This morning, investigators continue to search for missing Amtrak passengers, possibly thrown from a major train derailment and wreck in northeast Philadelphia Tuesday night. Already the casualty toll is one of the worst in recent memory, with at least seven people dead and over 200 injured after Amtrak's Northeast Regional Train No. 188, carrying 258 passengers, derailed.
The U.S. Coast Guard released plans that would allow wastewater from shale gas to be shipped via barge in the nation’s rivers and waterways on October 30 — and those rules have kicked up a storm of controversy. The proposal is drawing fire from locals and environmentalists along the Ohio and Mississippi rivers who say the Coast Guard failed to examine the environmental impacts of a spill and is only giving the public 30 days to comment on the plan.
Three million people get their water from the Ohio River, and further downstream, millions more rely on drinking water from the Mississippi. If the Coast Guard's proposed policy is approved, barges carrying 10,000 barrels of fracking wastewater would float downstream from northern Appalachia to Ohio, Texas and Louisiana.
Environmentalists say a spill could be disastrous, because the wastewater would contaminate drinking water and the complicated brew of contaminants in fracking waste, which include corrosive salts and radioactive materials, would be nearly impossible to clean up.
The billions of gallons of wastewater from fracking represent one of the biggest bottlenecks for the shale gas industry.
States atop the Marcellus shale are brimming with the stuff. Traditionally, oil and gas wastewater is disposed by pumping it underground using wastewater disposal wells, but the underground geology of northeastern states like Pennsylvania makes this far more difficult than in states like Texas, and Ohio has suffered a spate of earthquakes that federal researchers concluded were linked to these wastewater wells. The volumes of water used by drillers for the current shale gas boom are unprecedented.
If you’ve spent any time on Twitter over the last 48 hours, you’re probably aware of the made-for-TV movie Sharknado that aired on the SyFy channel Thursday night. It is exactly what the name suggests – a tornado filled with sharks that wreaks havoc upon Los Angeles.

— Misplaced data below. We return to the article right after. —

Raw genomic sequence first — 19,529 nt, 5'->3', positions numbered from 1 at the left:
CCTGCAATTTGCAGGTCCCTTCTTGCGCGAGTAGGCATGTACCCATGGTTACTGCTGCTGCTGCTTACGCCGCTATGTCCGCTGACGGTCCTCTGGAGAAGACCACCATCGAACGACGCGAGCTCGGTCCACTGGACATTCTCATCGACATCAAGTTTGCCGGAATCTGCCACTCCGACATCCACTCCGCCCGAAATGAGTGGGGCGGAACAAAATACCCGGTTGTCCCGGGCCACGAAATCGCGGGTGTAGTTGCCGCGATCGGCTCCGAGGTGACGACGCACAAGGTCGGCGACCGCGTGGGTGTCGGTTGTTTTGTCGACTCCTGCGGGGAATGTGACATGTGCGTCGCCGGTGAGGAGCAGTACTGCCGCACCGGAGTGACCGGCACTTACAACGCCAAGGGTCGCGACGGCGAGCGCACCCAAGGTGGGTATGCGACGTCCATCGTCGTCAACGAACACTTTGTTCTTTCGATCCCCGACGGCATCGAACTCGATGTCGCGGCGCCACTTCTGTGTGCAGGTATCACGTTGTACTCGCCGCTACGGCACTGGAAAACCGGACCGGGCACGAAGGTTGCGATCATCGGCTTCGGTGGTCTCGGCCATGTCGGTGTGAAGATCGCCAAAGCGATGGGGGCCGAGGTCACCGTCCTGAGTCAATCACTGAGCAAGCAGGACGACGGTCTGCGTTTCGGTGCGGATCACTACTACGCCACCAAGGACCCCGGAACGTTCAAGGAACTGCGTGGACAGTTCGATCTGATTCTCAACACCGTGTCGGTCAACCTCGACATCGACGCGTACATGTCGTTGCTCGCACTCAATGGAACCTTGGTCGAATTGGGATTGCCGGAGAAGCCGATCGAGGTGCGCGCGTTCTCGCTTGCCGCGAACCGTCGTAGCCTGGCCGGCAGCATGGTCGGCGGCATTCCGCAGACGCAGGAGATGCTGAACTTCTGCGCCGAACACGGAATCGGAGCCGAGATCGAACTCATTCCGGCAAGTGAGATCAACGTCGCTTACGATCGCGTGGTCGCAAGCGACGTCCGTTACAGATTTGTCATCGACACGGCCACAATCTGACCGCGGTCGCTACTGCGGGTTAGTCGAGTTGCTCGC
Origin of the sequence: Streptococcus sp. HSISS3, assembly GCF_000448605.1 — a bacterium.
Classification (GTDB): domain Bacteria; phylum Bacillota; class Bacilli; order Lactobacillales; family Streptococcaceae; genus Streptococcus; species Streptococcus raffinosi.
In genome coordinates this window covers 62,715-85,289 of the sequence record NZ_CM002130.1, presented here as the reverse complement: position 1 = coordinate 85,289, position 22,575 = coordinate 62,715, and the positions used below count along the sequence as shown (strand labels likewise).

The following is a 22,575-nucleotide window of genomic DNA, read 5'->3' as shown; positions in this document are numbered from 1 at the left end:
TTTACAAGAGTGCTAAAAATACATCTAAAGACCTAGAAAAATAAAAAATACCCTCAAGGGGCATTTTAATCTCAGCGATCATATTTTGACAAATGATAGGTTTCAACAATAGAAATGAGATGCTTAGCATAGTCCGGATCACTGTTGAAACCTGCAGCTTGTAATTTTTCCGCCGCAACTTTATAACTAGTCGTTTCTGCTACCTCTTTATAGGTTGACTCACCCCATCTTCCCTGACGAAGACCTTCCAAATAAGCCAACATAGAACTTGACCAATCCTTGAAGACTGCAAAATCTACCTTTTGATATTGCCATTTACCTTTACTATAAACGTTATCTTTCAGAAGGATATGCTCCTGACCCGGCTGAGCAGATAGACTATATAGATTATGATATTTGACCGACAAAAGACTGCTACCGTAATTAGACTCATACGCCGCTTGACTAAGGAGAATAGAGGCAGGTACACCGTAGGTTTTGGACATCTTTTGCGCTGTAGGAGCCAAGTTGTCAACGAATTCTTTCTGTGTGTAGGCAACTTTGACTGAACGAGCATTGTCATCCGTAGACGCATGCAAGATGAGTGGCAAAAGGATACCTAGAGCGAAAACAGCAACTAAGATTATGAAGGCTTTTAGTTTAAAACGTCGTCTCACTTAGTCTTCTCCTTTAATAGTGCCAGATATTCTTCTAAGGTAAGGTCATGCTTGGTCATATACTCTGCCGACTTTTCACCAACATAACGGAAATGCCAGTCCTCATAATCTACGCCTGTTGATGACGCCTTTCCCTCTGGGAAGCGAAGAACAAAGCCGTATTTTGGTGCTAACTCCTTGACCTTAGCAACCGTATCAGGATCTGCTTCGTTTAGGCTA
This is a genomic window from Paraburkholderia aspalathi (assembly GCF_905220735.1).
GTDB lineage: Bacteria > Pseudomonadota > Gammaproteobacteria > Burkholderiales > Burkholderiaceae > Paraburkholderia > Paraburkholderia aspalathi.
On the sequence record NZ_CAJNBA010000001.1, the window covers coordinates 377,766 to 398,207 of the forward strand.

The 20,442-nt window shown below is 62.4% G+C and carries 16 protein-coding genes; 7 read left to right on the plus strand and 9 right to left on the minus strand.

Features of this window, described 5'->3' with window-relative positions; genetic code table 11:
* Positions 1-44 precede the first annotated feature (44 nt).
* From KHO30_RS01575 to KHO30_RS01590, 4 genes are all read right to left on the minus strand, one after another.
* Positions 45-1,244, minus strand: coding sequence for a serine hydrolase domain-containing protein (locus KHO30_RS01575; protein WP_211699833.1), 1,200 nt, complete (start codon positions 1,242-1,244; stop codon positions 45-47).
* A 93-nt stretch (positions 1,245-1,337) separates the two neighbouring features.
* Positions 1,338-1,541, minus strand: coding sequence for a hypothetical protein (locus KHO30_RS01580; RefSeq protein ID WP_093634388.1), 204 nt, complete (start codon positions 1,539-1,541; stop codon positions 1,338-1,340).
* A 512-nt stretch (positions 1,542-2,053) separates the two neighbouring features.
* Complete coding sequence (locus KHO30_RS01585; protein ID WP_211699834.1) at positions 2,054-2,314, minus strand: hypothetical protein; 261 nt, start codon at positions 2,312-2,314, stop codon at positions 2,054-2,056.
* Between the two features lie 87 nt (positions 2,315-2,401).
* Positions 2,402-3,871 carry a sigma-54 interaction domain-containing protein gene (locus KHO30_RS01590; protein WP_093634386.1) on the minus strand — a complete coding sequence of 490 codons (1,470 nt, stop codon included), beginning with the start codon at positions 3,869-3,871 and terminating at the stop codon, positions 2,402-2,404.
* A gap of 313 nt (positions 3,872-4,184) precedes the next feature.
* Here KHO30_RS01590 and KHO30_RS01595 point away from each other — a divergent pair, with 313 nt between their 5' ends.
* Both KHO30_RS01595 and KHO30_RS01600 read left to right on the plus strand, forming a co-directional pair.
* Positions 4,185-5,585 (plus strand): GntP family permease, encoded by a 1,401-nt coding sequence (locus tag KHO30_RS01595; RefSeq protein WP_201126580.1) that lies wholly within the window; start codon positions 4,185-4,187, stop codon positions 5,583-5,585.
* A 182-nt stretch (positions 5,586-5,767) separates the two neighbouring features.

Those of us who watched the movie (and I admit freely that I love horrible science fiction movies), were privy to scenes of sharks exploding out of sewer grates, surfers being eaten in one bite, and the unforgettable moment where the film’s main protagonist cuts his way out of the belly of a great white with a chainsaw that he inexplicably managed to start only after being swallowed by the beast.
The tornadoes in the film were spawned by a massive hurricane that made landfall around Santa Monica. And if you blinked, you may have missed the part where the hurricane, the first ever to hit California according to the film, was the direct result of “global warming.”
But here’s the problem – the fact that climate change is spawning more intense hurricanes, like the one depicted in the movie, is real. The premise of it spawning tornadoes capable of sucking up sharks and hurling them at the public is not. They have taken a legitimate, serious issue that should be of concern to the public and turned it into a joke.
I’m sure that no one was watching SharkNado and expecting it to be enlightening or scientifically accurate. But it has the affect of dumbing down the public discourse on a matter that is actually more frightening than a tornado filled with man-eating sharks.
The U.S. government has managed to postpone financial calamity for a few months with the passage of a so-called “fiscal cliff” deal. While the deal is hardly anything to celebrate in the larger scheme of things, it did provide a one-year extension for a critical clean energy mechanism – the wind energy production tax credit.
The credit has been in jeopardy since it was first introduced, with Republicans in Washington threatening to kill the tax credit, citing its estimated cost of $12.1 billion over the next decade as too costly. However, the credit breaks down to a mere 2.2 cents per kilowatt hour of wind energy produced in America, making it one of the cheapest subsidies approved for energy projects.
The extension of the credit comes at the perfect time, as the United Nations recently released a report detailing the ways in which climate change could cause financial disasters across the globe.